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my colleagues are pursuing this with Netapp and Oracle - but I thought I'd post here on the off chance someone else has seen this

We have a RedHat 5 VM (fully up to date) running Oracle 11i with data disks mounted via the VM's linux kernel NFS using Oracle's recommended mount options and the performance is very inconsistent (Querys that should take < 2 seconds sometimes take > 60 seconds)

Funny thing is we can run the same queries perfectly consistently < 2 seconds on a VMDK residing on SAME NetApp NFS datastore!

Makes me wish Oracle and NetApp collaborated as closely as VMware and NetApp did on the Virtual Storage Console we used to perfectly set the NFS options and keep them in compliance...

We have tried a few Linux NFS options others have posted and not seen improvement so far.

We are now creating VMDK's for the VM to replace the Linux NFS mounted and workaround the issue as our developers need consistent performance ASAP.

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What version of Oracle and what version of OnTAP? We had the same problem (but untested as a VMDK) with 11gR1 and CentOS. Changing to iSCSI mounts on the NetApp worked flawlessly. I run plenty of VMware via NFS on the box. I'm technically running the IBM version of a NetApp with OnTAP 7.2.4. I have a new box on which I'm about to test the same thing with CentOS 5.4 and 11gR2, hoping either the OS or updated Oracle fixed it. – Keith Stokes Mar 16 '10 at 2:57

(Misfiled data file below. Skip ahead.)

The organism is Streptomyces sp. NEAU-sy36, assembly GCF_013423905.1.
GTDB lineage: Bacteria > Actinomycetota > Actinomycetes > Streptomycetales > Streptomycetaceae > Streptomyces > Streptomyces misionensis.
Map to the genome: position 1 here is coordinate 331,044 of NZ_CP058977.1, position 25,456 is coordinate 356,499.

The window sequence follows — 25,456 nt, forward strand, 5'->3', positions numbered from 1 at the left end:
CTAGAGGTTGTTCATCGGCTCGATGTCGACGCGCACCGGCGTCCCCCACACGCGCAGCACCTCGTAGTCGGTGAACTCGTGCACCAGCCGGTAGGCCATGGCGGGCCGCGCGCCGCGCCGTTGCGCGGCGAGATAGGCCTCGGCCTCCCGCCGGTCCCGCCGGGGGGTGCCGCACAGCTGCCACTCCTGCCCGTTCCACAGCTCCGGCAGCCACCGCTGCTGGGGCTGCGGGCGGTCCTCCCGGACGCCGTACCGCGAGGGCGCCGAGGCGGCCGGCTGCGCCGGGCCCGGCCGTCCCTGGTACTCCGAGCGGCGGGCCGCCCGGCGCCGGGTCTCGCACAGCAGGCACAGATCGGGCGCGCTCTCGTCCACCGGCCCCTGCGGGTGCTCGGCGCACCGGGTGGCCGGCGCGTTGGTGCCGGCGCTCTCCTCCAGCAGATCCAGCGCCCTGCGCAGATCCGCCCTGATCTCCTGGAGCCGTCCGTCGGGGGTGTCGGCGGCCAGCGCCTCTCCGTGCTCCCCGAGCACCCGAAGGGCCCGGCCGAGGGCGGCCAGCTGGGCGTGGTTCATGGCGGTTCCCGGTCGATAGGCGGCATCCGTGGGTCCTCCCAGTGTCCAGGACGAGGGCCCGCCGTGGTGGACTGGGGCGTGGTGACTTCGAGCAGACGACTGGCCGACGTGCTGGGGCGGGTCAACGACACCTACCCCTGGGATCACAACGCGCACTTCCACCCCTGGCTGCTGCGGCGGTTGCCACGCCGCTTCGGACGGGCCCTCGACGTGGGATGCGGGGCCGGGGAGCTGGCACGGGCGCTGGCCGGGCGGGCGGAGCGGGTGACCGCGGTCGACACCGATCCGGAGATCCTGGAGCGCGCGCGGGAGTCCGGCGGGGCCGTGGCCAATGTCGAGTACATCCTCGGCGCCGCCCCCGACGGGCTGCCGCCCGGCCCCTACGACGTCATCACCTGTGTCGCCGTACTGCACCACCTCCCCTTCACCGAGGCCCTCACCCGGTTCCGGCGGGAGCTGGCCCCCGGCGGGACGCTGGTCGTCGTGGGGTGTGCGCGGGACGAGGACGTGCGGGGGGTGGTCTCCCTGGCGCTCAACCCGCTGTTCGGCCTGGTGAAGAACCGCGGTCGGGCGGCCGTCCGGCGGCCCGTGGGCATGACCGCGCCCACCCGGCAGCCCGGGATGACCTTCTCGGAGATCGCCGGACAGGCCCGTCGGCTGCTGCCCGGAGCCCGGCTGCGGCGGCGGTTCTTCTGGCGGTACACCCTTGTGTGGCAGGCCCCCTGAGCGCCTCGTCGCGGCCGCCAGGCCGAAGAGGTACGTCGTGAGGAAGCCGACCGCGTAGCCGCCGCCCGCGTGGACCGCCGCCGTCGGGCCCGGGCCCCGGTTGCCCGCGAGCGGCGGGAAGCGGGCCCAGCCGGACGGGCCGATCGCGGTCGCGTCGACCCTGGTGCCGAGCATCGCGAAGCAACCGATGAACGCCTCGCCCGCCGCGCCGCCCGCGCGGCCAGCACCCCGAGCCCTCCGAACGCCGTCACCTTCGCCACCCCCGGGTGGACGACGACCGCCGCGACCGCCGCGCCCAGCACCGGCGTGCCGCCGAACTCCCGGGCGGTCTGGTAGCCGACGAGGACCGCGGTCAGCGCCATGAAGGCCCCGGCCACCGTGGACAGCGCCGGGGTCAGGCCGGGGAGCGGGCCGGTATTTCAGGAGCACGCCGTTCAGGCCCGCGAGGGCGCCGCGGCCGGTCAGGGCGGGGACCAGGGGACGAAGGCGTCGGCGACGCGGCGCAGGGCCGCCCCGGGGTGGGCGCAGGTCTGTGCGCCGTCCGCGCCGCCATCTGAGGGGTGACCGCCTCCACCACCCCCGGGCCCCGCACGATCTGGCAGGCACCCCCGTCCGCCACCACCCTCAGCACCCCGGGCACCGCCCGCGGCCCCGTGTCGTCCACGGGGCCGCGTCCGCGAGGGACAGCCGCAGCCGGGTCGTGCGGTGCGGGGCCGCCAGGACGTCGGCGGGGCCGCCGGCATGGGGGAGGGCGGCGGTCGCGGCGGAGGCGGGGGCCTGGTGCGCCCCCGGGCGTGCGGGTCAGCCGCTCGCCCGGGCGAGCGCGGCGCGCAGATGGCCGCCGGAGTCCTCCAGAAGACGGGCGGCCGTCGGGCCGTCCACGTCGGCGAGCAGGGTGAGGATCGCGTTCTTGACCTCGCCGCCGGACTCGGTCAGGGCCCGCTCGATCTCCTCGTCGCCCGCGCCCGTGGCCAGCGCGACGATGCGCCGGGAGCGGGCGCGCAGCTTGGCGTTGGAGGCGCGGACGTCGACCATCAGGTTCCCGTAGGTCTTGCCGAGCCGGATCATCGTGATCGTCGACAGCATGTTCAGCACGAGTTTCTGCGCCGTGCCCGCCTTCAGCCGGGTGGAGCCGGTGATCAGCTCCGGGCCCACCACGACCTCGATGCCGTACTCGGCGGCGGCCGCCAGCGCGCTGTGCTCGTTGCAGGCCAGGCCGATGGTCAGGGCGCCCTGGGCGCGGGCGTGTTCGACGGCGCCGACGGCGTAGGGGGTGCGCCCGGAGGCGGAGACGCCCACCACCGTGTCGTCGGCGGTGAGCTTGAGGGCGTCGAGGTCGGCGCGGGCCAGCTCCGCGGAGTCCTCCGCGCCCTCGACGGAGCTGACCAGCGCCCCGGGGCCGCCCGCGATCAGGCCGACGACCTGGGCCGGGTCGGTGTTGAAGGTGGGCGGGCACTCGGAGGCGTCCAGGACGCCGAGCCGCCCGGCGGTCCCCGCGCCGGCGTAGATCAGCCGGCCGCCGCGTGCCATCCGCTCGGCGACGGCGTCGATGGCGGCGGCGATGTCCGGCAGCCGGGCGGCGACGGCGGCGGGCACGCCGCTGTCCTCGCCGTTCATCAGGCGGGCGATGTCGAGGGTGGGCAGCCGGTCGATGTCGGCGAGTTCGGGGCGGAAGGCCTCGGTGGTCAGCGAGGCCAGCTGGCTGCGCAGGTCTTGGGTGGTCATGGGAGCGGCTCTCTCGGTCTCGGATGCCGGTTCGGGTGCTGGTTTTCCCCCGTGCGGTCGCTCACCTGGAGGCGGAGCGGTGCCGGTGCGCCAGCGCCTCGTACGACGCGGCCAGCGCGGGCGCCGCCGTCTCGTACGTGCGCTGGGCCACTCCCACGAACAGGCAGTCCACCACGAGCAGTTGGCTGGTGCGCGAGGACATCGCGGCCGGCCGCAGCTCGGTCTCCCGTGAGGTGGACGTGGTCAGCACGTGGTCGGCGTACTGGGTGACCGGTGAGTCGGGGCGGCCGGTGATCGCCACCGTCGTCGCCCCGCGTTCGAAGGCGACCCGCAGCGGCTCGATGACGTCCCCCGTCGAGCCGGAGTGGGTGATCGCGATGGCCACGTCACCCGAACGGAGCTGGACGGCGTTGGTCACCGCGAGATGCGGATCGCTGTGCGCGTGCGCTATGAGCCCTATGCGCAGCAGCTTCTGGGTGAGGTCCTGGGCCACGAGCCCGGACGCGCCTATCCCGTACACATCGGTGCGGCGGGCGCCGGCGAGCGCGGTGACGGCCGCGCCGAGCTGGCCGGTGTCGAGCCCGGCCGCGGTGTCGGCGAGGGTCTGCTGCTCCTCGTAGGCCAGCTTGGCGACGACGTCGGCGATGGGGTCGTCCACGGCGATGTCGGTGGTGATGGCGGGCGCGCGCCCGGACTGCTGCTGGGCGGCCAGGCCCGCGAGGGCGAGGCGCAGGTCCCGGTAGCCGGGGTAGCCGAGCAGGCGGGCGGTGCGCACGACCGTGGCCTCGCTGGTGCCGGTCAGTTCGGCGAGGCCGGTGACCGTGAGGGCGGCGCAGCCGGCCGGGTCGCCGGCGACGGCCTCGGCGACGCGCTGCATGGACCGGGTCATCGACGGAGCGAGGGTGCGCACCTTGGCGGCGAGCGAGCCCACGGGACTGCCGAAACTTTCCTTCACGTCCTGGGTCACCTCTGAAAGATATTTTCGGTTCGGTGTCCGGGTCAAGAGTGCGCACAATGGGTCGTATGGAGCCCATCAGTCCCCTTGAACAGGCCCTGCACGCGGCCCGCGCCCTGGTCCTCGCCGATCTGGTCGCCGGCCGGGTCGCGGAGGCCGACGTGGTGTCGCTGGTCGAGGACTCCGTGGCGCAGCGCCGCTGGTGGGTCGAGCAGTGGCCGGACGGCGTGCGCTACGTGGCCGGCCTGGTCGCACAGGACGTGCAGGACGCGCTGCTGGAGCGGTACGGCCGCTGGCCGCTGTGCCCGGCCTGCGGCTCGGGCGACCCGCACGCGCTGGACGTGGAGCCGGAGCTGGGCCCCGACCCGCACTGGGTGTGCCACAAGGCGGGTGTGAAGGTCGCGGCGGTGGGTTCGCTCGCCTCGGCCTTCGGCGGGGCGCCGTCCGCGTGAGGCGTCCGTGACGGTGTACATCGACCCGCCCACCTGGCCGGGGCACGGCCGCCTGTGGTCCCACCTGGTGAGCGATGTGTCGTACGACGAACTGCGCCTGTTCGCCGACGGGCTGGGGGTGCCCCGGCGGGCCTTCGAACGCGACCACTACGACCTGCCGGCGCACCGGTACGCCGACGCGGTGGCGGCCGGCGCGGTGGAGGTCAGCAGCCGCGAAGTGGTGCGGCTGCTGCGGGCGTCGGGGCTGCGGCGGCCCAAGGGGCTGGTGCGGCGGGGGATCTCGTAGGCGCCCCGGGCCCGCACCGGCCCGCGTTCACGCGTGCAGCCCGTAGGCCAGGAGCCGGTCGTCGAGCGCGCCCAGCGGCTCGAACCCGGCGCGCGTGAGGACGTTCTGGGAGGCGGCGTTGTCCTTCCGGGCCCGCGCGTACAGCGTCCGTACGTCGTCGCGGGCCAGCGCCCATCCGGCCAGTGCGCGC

The original installation is RHEL 4.5. – Keith Stokes Mar 16 '10 at 11:35

We're seeing the same behaviour with Oracle Unbreakable Linux 5.4, Oracle 11gR2 and OnTap 7.3.2. Mounting 'raw' NFS is much slower compared to accessing the same storage via a VMDK (using the same underlying ESX host mounting NFS via the VMKernel). Both the 'raw' NFS volumes and the NFS Datastore are in the same aggregate and hence the same spindles etc.

We don't want to change to using either block storage or VMDK's as that'll change our backup and DR strategy not to mention support requirements. I'll post any solution I find back here or if anyone else can contribute please post!


Ed Grigson

UPDATE: We resolved our case - it was the NFS mount options, in particular the 'noatime' parameter in combination with the 'actimeo' parameter. Setting 'noatime' and NOT using 'actimeo=0' solved it for us.

The mount option actimeo=0 that we used turns off attribute caching on the client. This means that the client always has the latest file attributes from the server but at the cost of increased latencies because of increased physical IO. Our performance problem was most acute during installation because we were expanding .ZIP files and updating thousands of date stamps. By using 'noatime' (both on the client mount options and on the Netapp volume properties) to disable date stamp updates we avoid this issue. NOTE: The behaviour of actimeo varies between the 2.4 and 2.6 Linux kernels which is another reason why this may not have been encountered sooner. NOTE: 'actimeo=0' is an Oracle recommended parameter for Oracle 10gR2 on Linux but there is no guidance for Websphere running on Oracle.

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